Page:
What God is Saying

Sing to the LORD; praise his name. Each day proclaim the good news that he saves. Publish his glorious deeds among the nations. Tell everyone about the amazing things he does. — Psalm 96:2-3

Thursday, March 21, 2013

Easter Devotion: Easter Symbols and Their Meanings (Day 33)

In today's and the last two days' devotions, we are looking at the symbols of Easter and their meanings.

Date of Easter:
Unlike Christmas, Easter is not celebrated on the same day every year. Like Christmas, which many agree is not celebrated on the actual birth of Jesus, Easter is not celebrated on the exact date of Jesus’ death or resurrection. It is, however, celebrated at the same time of year that Jesus Christ died, the time of the Jewish Passover. The Bible states that Christ celebrated Passover with his disciples. After they ate the Passover feast they went to the Garden of Gethsemane where Jesus was arrested. He was tried, condemned, and executed that same day. Three days later He rose from the dead.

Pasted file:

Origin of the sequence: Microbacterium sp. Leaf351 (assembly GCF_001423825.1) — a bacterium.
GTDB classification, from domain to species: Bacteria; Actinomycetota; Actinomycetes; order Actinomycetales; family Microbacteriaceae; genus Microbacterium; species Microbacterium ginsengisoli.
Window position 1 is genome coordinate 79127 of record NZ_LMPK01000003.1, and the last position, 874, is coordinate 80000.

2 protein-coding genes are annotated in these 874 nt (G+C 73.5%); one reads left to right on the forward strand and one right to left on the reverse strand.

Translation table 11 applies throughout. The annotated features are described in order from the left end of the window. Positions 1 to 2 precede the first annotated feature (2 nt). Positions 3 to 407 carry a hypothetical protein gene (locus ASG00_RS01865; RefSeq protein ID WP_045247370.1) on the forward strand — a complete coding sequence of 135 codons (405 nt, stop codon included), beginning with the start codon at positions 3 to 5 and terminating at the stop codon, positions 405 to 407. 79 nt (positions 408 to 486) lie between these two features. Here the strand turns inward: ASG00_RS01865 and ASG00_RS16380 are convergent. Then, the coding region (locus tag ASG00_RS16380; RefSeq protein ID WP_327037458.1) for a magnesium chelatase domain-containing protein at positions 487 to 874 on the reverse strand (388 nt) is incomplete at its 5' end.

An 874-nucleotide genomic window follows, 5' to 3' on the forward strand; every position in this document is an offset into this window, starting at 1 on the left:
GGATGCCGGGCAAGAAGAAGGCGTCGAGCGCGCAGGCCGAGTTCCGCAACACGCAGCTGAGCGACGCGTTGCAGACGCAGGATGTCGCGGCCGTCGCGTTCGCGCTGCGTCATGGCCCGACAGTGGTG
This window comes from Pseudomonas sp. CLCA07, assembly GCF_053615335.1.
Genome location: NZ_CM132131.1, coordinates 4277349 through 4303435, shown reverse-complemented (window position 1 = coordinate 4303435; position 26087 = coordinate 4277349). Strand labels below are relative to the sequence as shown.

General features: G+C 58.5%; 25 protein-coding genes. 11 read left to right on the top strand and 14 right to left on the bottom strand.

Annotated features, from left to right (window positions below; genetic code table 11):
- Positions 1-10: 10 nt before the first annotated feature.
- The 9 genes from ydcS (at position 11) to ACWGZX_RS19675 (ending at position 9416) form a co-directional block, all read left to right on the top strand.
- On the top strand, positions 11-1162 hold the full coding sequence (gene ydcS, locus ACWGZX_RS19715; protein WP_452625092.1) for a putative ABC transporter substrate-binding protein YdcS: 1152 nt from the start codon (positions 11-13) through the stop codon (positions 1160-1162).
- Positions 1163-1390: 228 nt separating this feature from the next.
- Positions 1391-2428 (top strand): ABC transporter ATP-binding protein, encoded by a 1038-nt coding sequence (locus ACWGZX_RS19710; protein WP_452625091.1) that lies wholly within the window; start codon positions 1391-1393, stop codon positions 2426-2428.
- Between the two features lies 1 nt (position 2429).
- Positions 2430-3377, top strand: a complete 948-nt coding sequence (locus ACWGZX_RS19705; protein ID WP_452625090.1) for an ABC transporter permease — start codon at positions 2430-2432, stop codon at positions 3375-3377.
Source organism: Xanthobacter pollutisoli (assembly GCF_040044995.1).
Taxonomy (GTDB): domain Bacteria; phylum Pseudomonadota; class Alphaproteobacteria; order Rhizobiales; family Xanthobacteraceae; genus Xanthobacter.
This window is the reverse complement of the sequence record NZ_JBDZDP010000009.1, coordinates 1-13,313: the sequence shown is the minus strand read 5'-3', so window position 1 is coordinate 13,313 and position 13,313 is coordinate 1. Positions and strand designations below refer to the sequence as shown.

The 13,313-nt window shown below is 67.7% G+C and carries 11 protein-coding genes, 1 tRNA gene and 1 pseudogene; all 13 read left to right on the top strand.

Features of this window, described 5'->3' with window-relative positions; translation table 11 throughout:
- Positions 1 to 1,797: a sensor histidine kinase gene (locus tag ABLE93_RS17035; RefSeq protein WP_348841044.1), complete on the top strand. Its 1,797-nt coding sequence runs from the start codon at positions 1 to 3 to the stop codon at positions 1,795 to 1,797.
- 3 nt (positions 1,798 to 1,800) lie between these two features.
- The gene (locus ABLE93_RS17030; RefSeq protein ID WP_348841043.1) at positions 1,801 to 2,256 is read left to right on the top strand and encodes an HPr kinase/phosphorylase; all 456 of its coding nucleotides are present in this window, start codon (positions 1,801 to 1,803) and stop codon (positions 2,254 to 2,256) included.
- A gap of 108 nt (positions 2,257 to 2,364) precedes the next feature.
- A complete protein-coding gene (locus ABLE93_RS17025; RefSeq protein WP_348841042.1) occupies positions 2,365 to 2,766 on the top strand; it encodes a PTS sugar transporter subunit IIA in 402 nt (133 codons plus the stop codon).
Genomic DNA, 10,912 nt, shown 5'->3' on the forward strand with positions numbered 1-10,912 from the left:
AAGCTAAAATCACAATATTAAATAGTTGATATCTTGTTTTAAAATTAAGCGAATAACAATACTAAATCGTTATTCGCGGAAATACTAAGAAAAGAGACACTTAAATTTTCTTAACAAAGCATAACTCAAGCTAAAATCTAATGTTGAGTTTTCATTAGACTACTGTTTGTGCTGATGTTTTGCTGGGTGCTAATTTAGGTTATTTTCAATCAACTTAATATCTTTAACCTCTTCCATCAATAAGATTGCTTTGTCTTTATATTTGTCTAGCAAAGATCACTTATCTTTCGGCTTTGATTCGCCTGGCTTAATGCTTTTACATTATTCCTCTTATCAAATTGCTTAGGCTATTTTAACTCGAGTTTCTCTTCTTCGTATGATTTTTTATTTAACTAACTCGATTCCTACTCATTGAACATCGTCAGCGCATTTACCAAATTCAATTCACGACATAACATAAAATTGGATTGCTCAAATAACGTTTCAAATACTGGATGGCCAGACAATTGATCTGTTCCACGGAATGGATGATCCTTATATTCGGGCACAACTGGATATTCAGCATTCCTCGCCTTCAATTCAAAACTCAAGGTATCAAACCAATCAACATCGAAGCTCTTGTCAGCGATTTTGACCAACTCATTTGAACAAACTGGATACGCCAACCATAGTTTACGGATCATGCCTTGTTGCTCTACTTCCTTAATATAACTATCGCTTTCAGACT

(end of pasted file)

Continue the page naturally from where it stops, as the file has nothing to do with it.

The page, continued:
Early Christians commemorated this event. The earliest recorded date of the celebration of Easter appears in the second century, but we can assume they were celebrating Easter in the church earlier than that. But even then Easter was celebrated on two different days. Jewish Christians kept Passover with a new meaning because Christ died and rose again during the Passover period. Gentile Christians, however, celebrated Easter on the Sunday after Passover because Christ rose from the dead on the first day of the week.
As time went on the confusion surrounding the date to celebrate Easter grew. In A.D. 325 a group of church leaders met in Nicea. The group, called the Council of Nicea, discussed many things including the creation of the Nicene Creed and the date to celebrate Easter. That’s why Easter is now celebrated on the Sunday following the first full moon on or after the Vernal Equinox. Because of this Easter falls between the dates of March 22 and April 25.

Palm Sunday:

On Palm Sunday, one week before Easter, Christians celebrate what is known as Christ’s triumphal entry into Jerusalem. Jesus rode into Jerusalem on a donkey surrounded by his disciples and crowds of people who covered the road with articles of clothing and palm branches and waved palm branches while singing and praising God.